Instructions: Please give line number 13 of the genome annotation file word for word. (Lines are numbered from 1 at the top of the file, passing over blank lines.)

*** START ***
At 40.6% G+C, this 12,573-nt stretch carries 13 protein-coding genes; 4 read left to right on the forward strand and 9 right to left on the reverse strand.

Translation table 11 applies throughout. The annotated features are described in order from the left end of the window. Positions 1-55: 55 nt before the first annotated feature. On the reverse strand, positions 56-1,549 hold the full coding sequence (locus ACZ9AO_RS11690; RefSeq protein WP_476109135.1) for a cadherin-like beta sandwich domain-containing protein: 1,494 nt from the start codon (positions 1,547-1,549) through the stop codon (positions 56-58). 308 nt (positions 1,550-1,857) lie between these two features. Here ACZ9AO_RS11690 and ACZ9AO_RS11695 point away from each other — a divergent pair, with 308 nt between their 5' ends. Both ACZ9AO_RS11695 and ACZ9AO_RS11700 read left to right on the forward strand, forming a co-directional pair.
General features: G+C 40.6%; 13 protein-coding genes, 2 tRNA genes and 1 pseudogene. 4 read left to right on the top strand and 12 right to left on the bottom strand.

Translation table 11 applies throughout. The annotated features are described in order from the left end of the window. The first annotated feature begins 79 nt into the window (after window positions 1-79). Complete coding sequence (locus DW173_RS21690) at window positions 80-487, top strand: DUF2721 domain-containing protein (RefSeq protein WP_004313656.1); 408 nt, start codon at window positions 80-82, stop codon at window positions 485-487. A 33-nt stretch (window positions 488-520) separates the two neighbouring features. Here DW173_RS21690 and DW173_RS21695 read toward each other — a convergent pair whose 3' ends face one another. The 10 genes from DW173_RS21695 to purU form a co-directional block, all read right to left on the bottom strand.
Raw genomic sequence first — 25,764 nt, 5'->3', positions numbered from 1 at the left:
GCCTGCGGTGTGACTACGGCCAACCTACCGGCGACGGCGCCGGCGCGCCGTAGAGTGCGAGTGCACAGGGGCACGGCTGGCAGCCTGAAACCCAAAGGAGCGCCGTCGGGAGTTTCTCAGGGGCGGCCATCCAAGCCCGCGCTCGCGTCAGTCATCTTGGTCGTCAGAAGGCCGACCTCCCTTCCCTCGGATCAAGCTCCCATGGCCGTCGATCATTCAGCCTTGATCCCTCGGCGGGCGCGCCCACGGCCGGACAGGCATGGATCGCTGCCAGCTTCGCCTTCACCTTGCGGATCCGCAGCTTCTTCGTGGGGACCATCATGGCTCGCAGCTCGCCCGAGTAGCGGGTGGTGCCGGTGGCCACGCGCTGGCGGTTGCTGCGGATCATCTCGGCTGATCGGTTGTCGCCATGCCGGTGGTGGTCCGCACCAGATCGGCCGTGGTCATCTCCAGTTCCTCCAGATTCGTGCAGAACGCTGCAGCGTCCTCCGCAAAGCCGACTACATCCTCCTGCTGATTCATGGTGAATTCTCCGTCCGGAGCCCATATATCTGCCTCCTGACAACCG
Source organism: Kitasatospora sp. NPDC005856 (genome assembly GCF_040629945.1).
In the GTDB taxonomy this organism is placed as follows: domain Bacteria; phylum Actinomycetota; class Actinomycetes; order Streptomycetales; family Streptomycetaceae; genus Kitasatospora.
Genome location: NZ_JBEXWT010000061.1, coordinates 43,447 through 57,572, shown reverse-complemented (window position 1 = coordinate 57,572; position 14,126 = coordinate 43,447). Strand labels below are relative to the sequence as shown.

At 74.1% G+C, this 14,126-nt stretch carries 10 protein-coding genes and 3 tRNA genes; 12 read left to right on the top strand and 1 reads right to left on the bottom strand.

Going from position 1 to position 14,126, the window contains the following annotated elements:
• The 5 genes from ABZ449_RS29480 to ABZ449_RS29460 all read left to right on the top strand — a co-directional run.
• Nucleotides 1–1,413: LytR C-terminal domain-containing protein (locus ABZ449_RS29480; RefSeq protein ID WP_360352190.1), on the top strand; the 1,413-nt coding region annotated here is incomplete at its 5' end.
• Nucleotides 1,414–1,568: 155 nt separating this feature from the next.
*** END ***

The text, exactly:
• Nucleotides 1–1,413: LytR C-terminal domain-containing protein (locus ABZ449_RS29480; RefSeq protein ID WP_360352190.1), on the top strand; the 1,413-nt coding region annotated here is incomplete at its 5' end.